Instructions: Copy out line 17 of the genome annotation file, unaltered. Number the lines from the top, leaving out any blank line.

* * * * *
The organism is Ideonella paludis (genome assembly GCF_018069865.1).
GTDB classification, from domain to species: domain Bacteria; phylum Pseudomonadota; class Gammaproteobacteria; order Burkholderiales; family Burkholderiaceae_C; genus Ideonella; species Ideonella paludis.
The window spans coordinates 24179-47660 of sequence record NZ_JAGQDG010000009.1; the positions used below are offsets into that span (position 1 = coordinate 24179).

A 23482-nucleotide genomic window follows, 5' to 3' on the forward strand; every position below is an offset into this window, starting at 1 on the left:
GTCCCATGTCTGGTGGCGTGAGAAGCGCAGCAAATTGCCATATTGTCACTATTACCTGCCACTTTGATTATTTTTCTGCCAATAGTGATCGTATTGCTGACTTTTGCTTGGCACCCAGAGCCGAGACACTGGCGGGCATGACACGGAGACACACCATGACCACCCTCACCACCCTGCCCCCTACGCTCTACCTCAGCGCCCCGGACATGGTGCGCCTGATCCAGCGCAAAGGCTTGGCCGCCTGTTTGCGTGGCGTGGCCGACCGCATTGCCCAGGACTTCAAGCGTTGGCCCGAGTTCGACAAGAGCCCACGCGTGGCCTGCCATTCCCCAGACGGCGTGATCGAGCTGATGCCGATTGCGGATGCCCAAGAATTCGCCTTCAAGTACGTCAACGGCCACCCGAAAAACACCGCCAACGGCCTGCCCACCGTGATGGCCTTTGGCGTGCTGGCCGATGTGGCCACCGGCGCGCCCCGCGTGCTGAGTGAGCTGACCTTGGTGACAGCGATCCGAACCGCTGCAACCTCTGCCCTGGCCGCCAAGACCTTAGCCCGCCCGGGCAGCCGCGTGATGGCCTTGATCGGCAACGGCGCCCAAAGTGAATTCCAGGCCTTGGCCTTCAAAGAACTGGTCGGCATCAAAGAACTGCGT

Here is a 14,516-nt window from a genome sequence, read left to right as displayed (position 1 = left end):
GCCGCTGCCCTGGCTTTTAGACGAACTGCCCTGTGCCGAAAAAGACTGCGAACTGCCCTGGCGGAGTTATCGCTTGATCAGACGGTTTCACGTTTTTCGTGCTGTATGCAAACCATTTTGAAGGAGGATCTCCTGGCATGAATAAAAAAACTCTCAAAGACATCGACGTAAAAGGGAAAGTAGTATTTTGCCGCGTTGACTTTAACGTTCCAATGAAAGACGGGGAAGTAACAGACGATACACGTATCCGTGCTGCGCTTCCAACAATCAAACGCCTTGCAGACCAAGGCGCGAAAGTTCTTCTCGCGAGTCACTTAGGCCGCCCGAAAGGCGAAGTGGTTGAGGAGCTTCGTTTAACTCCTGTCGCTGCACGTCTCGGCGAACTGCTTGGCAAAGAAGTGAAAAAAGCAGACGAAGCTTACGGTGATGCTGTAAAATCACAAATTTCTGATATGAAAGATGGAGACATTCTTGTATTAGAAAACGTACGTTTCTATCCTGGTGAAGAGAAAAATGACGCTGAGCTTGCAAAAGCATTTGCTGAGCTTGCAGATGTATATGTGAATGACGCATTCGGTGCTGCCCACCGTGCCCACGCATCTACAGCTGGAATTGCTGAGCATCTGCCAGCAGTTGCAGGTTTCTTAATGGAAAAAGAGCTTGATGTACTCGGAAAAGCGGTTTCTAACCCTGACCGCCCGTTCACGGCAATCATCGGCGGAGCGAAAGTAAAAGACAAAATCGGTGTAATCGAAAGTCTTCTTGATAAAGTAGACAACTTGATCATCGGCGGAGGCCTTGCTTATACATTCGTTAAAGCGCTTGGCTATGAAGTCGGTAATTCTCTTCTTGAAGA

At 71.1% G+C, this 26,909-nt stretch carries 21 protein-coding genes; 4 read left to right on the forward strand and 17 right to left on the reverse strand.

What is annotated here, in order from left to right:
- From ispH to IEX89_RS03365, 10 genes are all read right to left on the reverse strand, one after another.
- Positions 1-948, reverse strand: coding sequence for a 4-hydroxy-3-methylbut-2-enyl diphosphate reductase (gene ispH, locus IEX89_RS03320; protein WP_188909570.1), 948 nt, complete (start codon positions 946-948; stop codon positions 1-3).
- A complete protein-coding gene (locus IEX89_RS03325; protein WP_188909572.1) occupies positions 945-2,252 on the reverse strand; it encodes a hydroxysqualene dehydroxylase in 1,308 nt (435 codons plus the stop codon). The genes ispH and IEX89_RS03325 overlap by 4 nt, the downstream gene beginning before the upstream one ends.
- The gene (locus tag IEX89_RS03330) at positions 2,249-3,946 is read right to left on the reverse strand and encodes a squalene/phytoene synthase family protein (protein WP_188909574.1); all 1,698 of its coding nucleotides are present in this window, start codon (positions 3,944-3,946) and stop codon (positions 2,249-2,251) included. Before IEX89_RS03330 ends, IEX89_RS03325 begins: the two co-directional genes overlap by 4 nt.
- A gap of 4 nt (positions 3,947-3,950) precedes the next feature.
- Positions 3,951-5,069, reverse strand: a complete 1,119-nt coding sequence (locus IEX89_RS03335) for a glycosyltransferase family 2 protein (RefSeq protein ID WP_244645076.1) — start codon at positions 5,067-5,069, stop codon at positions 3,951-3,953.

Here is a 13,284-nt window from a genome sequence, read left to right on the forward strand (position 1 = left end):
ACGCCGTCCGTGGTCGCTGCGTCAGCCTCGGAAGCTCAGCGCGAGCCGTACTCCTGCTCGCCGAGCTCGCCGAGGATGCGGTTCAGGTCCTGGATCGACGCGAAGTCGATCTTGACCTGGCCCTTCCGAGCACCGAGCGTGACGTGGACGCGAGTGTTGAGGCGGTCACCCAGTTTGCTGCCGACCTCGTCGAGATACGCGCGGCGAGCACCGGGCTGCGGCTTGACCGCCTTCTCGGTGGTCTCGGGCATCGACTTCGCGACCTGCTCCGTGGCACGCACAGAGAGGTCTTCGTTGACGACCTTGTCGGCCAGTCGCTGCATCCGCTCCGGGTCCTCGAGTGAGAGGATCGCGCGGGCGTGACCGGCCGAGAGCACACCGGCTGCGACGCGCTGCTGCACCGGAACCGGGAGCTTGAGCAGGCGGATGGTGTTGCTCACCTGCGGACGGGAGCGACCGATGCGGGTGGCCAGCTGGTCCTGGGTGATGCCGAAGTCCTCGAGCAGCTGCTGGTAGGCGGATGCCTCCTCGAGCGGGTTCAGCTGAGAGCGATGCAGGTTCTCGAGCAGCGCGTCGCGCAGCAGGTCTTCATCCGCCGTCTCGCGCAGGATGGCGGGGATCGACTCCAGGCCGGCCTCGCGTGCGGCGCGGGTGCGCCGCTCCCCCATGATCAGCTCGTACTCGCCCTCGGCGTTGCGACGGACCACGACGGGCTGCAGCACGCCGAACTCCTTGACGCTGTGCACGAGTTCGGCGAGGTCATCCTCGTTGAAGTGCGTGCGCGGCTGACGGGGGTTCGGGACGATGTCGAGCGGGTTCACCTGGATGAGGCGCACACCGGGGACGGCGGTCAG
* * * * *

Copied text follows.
ACGCCGTCCGTGGTCGCTGCGTCAGCCTCGGAAGCTCAGCGCGAGCCGTACTCCTGCTCGCCGAGCTCGCCGAGGATGCGGTTCAGGTCCTGGATCGACGCGAAGTCGATCTTGACCTGGCCCTTCCGAGCACCGAGCGTGACGTGGACGCGAGTGTTGAGGCGGTCACCCAGTTTGCTGCCGACCTCGTCGAGATACGCGCGGCGAGCACCGGGCTGCGGCTTGACCGCCTTCTCGGTGGTCTCGGGCATCGACTTCGCGACCTGCTCCGTGGCACGCACAGAGAGGTCTTCGTTGACGACCTTGTCGGCCAGTCGCTGCATCCGCTCCGGGTCCTCGAGTGAGAGGATCGCGCGGGCGTGACCGGCCGAGAGCACACCGGCTGCGACGCGCTGCTGCACCGGAACCGGGAGCTTGAGCAGGCGGATGGTGTTGCTCACCTGCGGACGGGAGCGACCGATGCGGGTGGCCAGCTGGTCCTGGGTGATGCCGAAGTCCTCGAGCAGCTGCTGGTAGGCGGATGCCTCCTCGAGCGGGTTCAGCTGAGAGCGATGCAGGTTCTCGAGCAGCGCGTCGCGCAGCAGGTCTTCATCCGCCGTCTCGCGCAGGATGGCGGGGATCGACTCCAGGCCGGCCTCGCGTGCGGCGCGGGTGCGCCGCTCCCCCATGATCAGCTCGTACTCGCCCTCGGCGTTGCGACGGACCACGACGGGCTGCAGCACGCCGAACTCCTTGACGCTGTGCACGAGTTCGGCGAGGTCATCCTCGTTGAAGTGCGTGCGCGGCTGACGGGGGTTCGGGACGATGTCGAGCGGGTTCACCTGGATGAGGCGCACACCGGGGACGGCGGTCAG